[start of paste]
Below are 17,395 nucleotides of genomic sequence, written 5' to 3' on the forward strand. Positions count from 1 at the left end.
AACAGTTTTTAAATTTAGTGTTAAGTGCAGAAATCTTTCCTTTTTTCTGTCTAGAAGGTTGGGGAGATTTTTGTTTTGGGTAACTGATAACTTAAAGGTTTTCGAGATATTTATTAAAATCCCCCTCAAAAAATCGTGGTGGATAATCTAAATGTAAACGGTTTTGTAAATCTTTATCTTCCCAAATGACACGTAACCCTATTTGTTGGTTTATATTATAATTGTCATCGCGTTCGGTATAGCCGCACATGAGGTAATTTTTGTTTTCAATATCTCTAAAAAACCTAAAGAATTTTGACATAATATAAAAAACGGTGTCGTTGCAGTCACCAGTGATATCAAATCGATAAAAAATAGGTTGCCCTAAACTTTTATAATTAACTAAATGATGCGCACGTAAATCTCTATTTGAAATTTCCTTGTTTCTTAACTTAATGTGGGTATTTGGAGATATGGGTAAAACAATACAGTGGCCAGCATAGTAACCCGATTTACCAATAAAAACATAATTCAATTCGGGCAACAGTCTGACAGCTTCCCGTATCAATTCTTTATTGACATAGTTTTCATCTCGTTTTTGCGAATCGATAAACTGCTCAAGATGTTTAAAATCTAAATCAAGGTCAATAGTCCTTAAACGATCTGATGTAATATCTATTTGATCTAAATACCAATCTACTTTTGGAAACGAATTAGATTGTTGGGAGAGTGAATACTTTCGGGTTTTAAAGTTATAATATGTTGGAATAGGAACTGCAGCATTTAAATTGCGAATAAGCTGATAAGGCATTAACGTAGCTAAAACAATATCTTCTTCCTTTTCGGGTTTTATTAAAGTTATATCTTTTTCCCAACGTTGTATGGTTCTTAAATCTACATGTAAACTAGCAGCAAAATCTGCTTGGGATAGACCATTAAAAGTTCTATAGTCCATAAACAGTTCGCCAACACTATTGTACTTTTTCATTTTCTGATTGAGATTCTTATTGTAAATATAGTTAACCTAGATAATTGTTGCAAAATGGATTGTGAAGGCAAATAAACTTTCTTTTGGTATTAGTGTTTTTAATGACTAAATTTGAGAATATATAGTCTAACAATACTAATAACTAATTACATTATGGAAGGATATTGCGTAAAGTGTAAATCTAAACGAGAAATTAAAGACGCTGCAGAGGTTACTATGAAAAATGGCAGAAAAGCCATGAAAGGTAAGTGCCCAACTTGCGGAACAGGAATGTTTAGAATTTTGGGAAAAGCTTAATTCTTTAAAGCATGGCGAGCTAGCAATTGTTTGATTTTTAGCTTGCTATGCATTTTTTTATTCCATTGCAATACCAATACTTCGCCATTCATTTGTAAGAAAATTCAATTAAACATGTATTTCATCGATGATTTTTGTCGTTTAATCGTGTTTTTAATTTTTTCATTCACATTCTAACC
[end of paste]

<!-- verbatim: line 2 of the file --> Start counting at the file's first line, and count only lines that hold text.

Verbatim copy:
AACAGTTTTTAAATTTAGTGTTAAGTGCAGAAATCTTTCCTTTTTTCTGTCTAGAAGGTTGGGGAGATTTTTGTTTTGGGTAACTGATAACTTAAAGGTTTTCGAGATATTTATTAAAATCCCCCTCAAAAAATCGTGGTGGATAATCTAAATGTAAACGGTTTTGTAAATCTTTATCTTCCCAAATGACACGTAACCCTATTTGTTGGTTTATATTATAATTGTCATCGCGTTCGGTATAGCCGCACATGAGGTAATTTTTGTTTTCAATATCTCTAAAAAACCTAAAGAATTTTGACATAATATAAAAAACGGTGTCGTTGCAGTCACCAGTGATATCAAATCGATAAAAAATAGGTTGCCCTAAACTTTTATAATTAACTAAATGATGCGCACGTAAATCTCTATTTGAAATTTCCTTGTTTCTTAACTTAATGTGGGTATTTGGAGATATGGGTAAAACAATACAGTGGCCAGCATAGTAACCCGATTTACCAATAAAAACATAATTCAATTCGGGCAACAGTCTGACAGCTTCCCGTATCAATTCTTTATTGACATAGTTTTCATCTCGTTTTTGCGAATCGATAAACTGCTCAAGATGTTTAAAATCTAAATCAAGGTCAATAGTCCTTAAACGATCTGATGTAATATCTATTTGATCTAAATACCAATCTACTTTTGGAAACGAATTAGATTGTTGGGAGAGTGAATACTTTCGGGTTTTAAAGTTATAATATGTTGGAATAGGAACTGCAGCATTTAAATTGCGAATAAGCTGATAAGGCATTAACGTAGCTAAAACAATATCTTCTTCCTTTTCGGGTTTTATTAAAGTTATATCTTTTTCCCAACGTTGTATGGTTCTTAAATCTACATGTAAACTAGCAGCAAAATCTGCTTGGGATAGACCATTAAAAGTTCTATAGTCCATAAACAGTTCGCCAACACTATTGTACTTTTTCATTTTCTGATTGAGATTCTTATTGTAAATATAGTTAACCTAGATAATTGTTGCAAAATGGATTGTGAAGGCAAATAAACTTTCTTTTGGTATTAGTGTTTTTAATGACTAAATTTGAGAATATATAGTCTAACAATACTAATAACTAATTACATTATGGAAGGATATTGCGTAAAGTGTAAATCTAAACGAGAAATTAAAGACGCTGCAGAGGTTACTATGAAAAATGGCAGAAAAGCCATGAAAGGTAAGTGCCCAACTTGCGGAACAGGAATGTTTAGAATTTTGGGAAAAGCTTAATTCTTTAAAGCATGGCGAGCTAGCAATTGTTTGATTTTTAGCTTGCTATGCATTTTTTTATTCCATTGCAATACCAATACTTCGCCATTCATTTGTAAGAAAATTCAATTAAACATGTATTTCATCGATGATTTTTGTCGTTTAATCGTGTTTTTAATTTTTTCATTCACATTCTAACC